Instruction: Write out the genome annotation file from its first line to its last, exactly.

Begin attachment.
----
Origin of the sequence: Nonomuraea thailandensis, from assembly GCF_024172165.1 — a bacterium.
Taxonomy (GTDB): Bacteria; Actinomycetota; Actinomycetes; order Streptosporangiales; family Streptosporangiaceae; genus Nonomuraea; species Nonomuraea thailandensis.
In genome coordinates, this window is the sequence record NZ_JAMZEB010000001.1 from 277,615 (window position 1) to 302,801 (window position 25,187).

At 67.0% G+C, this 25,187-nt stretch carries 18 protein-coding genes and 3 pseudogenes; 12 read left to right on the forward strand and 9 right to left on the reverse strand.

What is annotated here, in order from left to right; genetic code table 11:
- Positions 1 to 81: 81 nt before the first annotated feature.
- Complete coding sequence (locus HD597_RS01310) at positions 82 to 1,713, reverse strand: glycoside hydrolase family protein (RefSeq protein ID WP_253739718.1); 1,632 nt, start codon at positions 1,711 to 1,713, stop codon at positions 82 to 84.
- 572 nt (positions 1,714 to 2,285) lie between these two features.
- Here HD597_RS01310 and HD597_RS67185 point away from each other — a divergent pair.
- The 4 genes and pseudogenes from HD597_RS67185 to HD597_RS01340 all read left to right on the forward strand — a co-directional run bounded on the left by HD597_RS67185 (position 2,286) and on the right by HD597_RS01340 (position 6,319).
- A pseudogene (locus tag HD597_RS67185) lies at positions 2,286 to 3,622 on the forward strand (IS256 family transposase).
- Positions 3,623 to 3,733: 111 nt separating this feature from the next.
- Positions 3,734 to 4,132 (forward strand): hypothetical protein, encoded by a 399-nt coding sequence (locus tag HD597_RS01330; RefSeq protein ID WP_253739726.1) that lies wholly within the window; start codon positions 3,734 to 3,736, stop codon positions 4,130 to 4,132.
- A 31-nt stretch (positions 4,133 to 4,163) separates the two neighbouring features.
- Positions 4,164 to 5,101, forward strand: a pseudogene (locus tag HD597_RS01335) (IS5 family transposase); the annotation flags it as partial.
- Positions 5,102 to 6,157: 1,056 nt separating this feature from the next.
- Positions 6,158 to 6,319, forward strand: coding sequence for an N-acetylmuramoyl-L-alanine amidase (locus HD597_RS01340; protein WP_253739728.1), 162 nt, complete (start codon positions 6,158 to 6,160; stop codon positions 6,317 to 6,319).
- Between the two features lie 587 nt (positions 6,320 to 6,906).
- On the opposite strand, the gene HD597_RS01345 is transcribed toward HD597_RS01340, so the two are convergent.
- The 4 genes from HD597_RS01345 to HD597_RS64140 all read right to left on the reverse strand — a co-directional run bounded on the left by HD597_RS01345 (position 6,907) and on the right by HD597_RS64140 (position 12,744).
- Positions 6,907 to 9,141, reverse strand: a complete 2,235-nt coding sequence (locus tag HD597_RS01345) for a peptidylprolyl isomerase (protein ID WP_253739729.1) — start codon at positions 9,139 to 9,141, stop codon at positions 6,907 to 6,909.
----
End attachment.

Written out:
Origin of the sequence: Nonomuraea thailandensis, from assembly GCF_024172165.1 — a bacterium.
Taxonomy (GTDB): Bacteria; Actinomycetota; Actinomycetes; order Streptosporangiales; family Streptosporangiaceae; genus Nonomuraea; species Nonomuraea thailandensis.
In genome coordinates, this window is the sequence record NZ_JAMZEB010000001.1 from 277,615 (window position 1) to 302,801 (window position 25,187).

At 67.0% G+C, this 25,187-nt stretch carries 18 protein-coding genes and 3 pseudogenes; 12 read left to right on the forward strand and 9 right to left on the reverse strand.

What is annotated here, in order from left to right; genetic code table 11:
- Positions 1 to 81: 81 nt before the first annotated feature.
- Complete coding sequence (locus HD597_RS01310) at positions 82 to 1,713, reverse strand: glycoside hydrolase family protein (RefSeq protein ID WP_253739718.1); 1,632 nt, start codon at positions 1,711 to 1,713, stop codon at positions 82 to 84.
- 572 nt (positions 1,714 to 2,285) lie between these two features.
- Here HD597_RS01310 and HD597_RS67185 point away from each other — a divergent pair.
- The 4 genes and pseudogenes from HD597_RS67185 to HD597_RS01340 all read left to right on the forward strand — a co-directional run bounded on the left by HD597_RS67185 (position 2,286) and on the right by HD597_RS01340 (position 6,319).
- A pseudogene (locus tag HD597_RS67185) lies at positions 2,286 to 3,622 on the forward strand (IS256 family transposase).
- Positions 3,623 to 3,733: 111 nt separating this feature from the next.
- Positions 3,734 to 4,132 (forward strand): hypothetical protein, encoded by a 399-nt coding sequence (locus tag HD597_RS01330; RefSeq protein ID WP_253739726.1) that lies wholly within the window; start codon positions 3,734 to 3,736, stop codon positions 4,130 to 4,132.
- A 31-nt stretch (positions 4,133 to 4,163) separates the two neighbouring features.
- Positions 4,164 to 5,101, forward strand: a pseudogene (locus tag HD597_RS01335) (IS5 family transposase); the annotation flags it as partial.
- Positions 5,102 to 6,157: 1,056 nt separating this feature from the next.
- Positions 6,158 to 6,319, forward strand: coding sequence for an N-acetylmuramoyl-L-alanine amidase (locus HD597_RS01340; protein WP_253739728.1), 162 nt, complete (start codon positions 6,158 to 6,160; stop codon positions 6,317 to 6,319).
- Between the two features lie 587 nt (positions 6,320 to 6,906).
- On the opposite strand, the gene HD597_RS01345 is transcribed toward HD597_RS01340, so the two are convergent.
- The 4 genes from HD597_RS01345 to HD597_RS64140 all read right to left on the reverse strand — a co-directional run bounded on the left by HD597_RS01345 (position 6,907) and on the right by HD597_RS64140 (position 12,744).
- Positions 6,907 to 9,141, reverse strand: a complete 2,235-nt coding sequence (locus tag HD597_RS01345) for a peptidylprolyl isomerase (protein ID WP_253739729.1) — start codon at positions 9,139 to 9,141, stop codon at positions 6,907 to 6,909.